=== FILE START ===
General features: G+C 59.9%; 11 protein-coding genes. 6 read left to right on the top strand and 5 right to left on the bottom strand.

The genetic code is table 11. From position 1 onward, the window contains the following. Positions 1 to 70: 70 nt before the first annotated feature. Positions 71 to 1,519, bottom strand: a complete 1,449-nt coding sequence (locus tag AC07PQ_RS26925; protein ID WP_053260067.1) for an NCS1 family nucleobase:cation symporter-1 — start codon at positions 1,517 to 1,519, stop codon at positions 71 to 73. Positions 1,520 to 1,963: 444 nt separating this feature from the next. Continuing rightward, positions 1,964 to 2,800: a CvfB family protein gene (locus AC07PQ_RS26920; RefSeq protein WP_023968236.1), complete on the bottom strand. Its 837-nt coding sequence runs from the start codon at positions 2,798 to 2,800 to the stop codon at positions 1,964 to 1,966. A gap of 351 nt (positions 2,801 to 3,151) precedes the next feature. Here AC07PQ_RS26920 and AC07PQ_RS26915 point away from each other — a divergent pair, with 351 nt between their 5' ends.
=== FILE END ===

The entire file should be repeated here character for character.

General features: G+C 59.9%; 11 protein-coding genes. 6 read left to right on the top strand and 5 right to left on the bottom strand.

The genetic code is table 11. From position 1 onward, the window contains the following. Positions 1 to 70: 70 nt before the first annotated feature. Positions 71 to 1,519, bottom strand: a complete 1,449-nt coding sequence (locus tag AC07PQ_RS26925; protein ID WP_053260067.1) for an NCS1 family nucleobase:cation symporter-1 — start codon at positions 1,517 to 1,519, stop codon at positions 71 to 73. Positions 1,520 to 1,963: 444 nt separating this feature from the next. Continuing rightward, positions 1,964 to 2,800: a CvfB family protein gene (locus AC07PQ_RS26920; RefSeq protein WP_023968236.1), complete on the bottom strand. Its 837-nt coding sequence runs from the start codon at positions 2,798 to 2,800 to the stop codon at positions 1,964 to 1,966. A gap of 351 nt (positions 2,801 to 3,151) precedes the next feature. Here AC07PQ_RS26920 and AC07PQ_RS26915 point away from each other — a divergent pair, with 351 nt between their 5' ends.